Monday, January 23, 2012

Six Things I Wish Someone Had Told Me Sooner

When I first started doing improv, I was improvising with a lovely bunch of people in Springfield, IL called the Easily Amused Teen Improv Troupe. Looking back, my biggest regret about that time in my improv career was that there was nobody showing us how to improvise. We were essentially on our own; the blind leading the blind, more or less. Here are a few things I wish someone would have told me at that time in my life, because they make all the difference.

1. Focus on Relationship!

Too many improv scenes fall into an all-too-familiar pattern: two characters talking about what they are doing. But the fact is, it isn't interesting to see two miners talking about mining. It is definitely interesting, however, to see two miners talking about what they're going to do with all the money they get when they strike it rich. Maybe they even want to move in together! Maybe one of them is going to start a mining museum. Maybe one of them is going to go on adventure to find his long lost love.

2. Know Each Other!

One of the most common mistakes I made when I was just starting out improvising was starting a scene where the two characters didn't know each other. Maybe I was ordering a hamburger at the new restaurant, or maybe I was asking for assistance with directions from a stranger at a subway station. I eventually stopped doing these because they weren't working, but I never understood why until recently. When the characters are just meeting each other, there's no room to explore the depth of the relationship! However, when the other character is a best friend or a significant other, you can share your most personal feelings with them. The relationship can evolve and develop, and the audience gets to see what life is like for these two characters.

3. Agree with Each Other!

An improv scene can't go anywhere if the characters can't even agree on the basic terms of the scene! This way, instead of arguing about what to do, you can progress in the scene. And more importantly, the audience will be impressed because you're doing it together!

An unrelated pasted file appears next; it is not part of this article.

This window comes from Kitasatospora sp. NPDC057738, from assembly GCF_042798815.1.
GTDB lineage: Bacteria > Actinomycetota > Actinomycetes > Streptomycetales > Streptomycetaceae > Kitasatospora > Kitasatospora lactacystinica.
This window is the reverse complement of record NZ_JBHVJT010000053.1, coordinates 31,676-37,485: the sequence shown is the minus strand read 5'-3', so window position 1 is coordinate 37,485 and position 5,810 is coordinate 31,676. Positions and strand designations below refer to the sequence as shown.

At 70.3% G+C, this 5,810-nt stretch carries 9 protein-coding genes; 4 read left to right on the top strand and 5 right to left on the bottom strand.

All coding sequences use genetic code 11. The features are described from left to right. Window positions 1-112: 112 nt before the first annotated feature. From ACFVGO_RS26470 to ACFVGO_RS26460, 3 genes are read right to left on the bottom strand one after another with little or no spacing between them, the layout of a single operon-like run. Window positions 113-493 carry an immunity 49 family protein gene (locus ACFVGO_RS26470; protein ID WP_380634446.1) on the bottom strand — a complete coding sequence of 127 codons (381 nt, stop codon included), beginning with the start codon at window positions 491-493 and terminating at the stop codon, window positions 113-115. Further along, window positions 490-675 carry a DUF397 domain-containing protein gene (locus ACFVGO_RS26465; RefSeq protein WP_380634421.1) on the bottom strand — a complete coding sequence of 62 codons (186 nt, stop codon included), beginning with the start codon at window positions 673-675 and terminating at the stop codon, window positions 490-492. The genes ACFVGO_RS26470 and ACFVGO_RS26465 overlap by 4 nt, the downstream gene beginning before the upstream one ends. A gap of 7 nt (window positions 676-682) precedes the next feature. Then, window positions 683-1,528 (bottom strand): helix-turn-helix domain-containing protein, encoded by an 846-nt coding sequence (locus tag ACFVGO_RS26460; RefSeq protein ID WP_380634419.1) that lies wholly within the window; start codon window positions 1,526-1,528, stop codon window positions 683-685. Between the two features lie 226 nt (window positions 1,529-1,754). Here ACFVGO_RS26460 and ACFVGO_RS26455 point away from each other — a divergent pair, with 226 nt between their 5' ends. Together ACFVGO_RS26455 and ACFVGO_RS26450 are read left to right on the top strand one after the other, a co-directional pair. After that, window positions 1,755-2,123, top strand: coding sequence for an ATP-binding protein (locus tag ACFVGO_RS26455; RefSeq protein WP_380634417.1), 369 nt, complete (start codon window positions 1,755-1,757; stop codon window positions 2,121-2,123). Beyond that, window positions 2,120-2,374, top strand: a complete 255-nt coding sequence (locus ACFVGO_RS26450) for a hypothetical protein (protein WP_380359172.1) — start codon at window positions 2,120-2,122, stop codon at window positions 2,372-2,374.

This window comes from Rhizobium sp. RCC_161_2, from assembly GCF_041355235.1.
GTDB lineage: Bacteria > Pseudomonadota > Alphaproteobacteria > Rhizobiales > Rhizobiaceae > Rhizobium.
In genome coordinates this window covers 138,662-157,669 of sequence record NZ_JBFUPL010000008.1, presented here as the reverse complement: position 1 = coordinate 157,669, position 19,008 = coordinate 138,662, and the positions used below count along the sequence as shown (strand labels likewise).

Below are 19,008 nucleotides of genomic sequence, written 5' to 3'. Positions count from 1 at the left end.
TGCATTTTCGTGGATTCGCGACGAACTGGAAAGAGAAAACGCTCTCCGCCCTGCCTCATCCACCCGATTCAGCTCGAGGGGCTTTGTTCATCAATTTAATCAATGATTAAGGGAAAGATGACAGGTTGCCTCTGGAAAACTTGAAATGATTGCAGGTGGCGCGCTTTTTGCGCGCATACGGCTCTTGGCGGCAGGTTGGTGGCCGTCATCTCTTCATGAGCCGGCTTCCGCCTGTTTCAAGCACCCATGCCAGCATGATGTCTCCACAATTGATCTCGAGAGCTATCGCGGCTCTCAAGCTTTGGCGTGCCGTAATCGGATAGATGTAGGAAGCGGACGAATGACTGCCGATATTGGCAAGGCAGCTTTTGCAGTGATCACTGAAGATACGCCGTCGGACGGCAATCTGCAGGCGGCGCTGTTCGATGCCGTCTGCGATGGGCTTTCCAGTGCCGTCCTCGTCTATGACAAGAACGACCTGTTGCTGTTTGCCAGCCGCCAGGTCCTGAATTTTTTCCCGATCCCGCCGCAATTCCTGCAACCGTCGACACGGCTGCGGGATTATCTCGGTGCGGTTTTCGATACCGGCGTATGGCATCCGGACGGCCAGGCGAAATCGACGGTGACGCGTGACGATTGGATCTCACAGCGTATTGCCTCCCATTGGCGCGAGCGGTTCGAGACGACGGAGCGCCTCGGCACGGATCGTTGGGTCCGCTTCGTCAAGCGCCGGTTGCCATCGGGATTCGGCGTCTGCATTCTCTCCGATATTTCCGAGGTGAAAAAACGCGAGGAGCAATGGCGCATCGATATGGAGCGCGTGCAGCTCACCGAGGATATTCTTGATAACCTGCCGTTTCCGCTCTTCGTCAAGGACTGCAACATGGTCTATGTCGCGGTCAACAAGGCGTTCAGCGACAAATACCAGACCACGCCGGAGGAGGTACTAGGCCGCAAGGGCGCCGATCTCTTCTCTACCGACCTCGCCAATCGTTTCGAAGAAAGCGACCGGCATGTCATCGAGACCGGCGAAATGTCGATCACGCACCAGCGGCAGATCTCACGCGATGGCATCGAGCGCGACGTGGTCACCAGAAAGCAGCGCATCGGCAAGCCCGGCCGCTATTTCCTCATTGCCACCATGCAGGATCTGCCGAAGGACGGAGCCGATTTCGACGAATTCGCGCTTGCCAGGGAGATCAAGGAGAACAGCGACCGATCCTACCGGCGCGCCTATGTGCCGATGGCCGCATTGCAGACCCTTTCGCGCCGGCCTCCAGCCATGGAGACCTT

Another way to agree is called matching. This is where you match the other character's personality, mimicking their voice, quirks, and posture. Even if two characters don't know each other, they can have a ton in common if they match each other!

4. Play A Character!

It's very, very easy to play yourself in an improv scene, but it isn't particularly interesting to do so. It's more fun to be someone who has aspirations or quirks that the audience can catch on to. You can make a character a thousand times more interesting with something very subtle, like an affinity for plants. Plus, that kind of stuff can come back later in the show, and the audience will love it because they'll be reminded of that character; they'll get to know the character on a much more personal level.

5. Play with Patterns!

The funniest joke in the world can't draw as many laughs as a well-played pattern. When you call something back from earlier in a scene or a show, it's way funnier because you remembered it. It doesn't even have to be something funny; bringing something back a second time shows that you're paying attention, and the audience will think it's great because they remember it too.

6. Edit! Edit! Edit!

I think more than half of all the improv scenes I've ever done should have been edited sooner. Particularly in Easily Amused, I was not even aware that there was a technique to editing. I thought that a scene ended when everyone in it found an excuse to leave the stage.

In reality, a scene should end after its peak. Sometimes the peak is a resolution to conflict; sometimes the peak is a hilarious callback to something that happened earlier. And sometimes the peak is the escalation of a pattern to its natural resolution. For example, DeBono once had a piece which involved my character (a mailman) being bribed first by a golden mail bag, then a platinum UPS truck, then a diamond mail spaceship. And then the edit came because that was the highest possible escalation of the pattern!

In long form improv especially, edits should come sooner as a piece goes on. The scenes should get shorter and shorter, reaching their peaks sooner, to enhance the natural rhythm of the piece.

These are all things I wish someone had told me; so I hope I can tell somebody who needs to know this stuff!


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